An insane cross somewhere between ice luge, snow sledding and just sliding down an icy hill on a plastic teatray, this intriguing, fast-paced sport ain’t your grandmother’s bobsled – and it has nothing to do with corpses, either. Yahoo answers all your “skeleton” questions.
What on earth is Skeleton?
“Skeleton” is a form of single person sled-racing, placed in the same class of sports as luge and bobsledding – although you might be know it simply by its more pedestrian name, as ‘tobogganing’. Essentially a form of one-man sledding, the individual athlete must ride a small sled down a frozen track while lying face down.
Luge, Skeleton, Bobsleigh – what’s the difference?
Although all three sports are played on the same track, confuse the three sports and professional skeleton athletes will be quick to correct you. The key difference between the three disciplines, is that ‘skeleton’ racers travel face-first with their stomach on the sled, whereas luge riders travel feet-first on their backs. Bobsleigh riders, meanwhile, travel in an enclosed sled of two to four people. Luge riders also travel from a push-start, and either in pairs or solo, whereas “skeleton” athletes commence from a running start – and always solo.
Another way for a layman to recognise the difference is that luge sleds are much larger than the typical ‘skeleton’ sled, which are meant only for one person – quite literally, a ‘skeleton crew’!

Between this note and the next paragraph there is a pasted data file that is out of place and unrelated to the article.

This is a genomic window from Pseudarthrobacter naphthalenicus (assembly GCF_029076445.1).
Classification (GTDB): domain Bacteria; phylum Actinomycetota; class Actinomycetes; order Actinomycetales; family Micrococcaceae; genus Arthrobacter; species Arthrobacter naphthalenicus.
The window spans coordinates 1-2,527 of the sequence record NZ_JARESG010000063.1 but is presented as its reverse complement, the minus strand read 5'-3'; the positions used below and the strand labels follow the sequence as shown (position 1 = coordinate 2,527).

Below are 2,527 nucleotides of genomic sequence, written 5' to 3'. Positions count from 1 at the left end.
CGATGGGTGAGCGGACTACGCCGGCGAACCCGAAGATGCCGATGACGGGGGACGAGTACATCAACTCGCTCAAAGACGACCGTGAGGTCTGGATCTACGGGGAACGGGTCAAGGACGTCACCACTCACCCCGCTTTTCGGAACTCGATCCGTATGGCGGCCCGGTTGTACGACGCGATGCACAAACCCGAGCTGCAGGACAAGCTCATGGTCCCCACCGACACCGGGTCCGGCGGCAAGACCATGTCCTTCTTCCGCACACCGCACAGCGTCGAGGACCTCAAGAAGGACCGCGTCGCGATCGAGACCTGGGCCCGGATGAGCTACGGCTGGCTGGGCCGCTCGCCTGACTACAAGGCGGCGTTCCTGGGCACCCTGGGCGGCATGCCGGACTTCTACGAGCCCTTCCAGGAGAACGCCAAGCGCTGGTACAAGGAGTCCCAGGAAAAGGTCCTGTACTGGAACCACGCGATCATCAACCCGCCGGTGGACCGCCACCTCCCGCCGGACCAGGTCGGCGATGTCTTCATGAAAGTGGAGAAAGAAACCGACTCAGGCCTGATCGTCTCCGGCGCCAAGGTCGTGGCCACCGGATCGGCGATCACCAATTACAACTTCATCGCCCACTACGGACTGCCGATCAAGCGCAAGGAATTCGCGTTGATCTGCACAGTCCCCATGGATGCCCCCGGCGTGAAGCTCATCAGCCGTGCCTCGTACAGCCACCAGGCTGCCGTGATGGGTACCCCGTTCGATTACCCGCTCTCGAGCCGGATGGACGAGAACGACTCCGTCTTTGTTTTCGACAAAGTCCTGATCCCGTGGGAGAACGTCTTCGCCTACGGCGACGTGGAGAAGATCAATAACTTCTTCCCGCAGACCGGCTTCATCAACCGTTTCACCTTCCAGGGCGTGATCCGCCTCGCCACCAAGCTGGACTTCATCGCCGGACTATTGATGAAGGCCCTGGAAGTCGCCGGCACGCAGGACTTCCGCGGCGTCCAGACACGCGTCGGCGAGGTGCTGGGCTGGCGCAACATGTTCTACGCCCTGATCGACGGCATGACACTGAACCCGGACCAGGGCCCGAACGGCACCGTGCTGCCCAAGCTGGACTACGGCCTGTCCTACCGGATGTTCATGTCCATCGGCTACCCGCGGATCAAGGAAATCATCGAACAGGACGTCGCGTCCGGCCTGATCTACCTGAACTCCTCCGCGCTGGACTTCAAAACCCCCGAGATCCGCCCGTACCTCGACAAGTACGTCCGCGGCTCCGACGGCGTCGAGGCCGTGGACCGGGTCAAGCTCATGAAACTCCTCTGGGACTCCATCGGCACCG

Why exactly is skeleton called skeleton?
According to the website of the governing body of the sport, FIBT, (Federation Internationale de Bobsleigh et de Tobogganing), the name originates from the early days of the sport in Switzerland. In 1892, an Englishman, Mr. Child, surprised his sports friends with a new sled made mostly from metal. The newly designed sled apparently resembled a human skeleton, and the name stuck. Alternative suggestions include that the name “Skele” instead derives from an incorrect Anglicization of the Norwegian word, “Kjaelke”, or ‘toboggan’.
How is skeleton judged?
The system by which “skeleton” is judged is surprisingly simple – the athlete with the fastest cumulative time over their four Olympic racing heats, or ‘runs’, is the winner. The hard part comes in determining the ‘start order’ of each race, and in the timing of the race itself. FIBT rules mandate that race-times must be measured to within 1/100th of a second to ensure accuracy.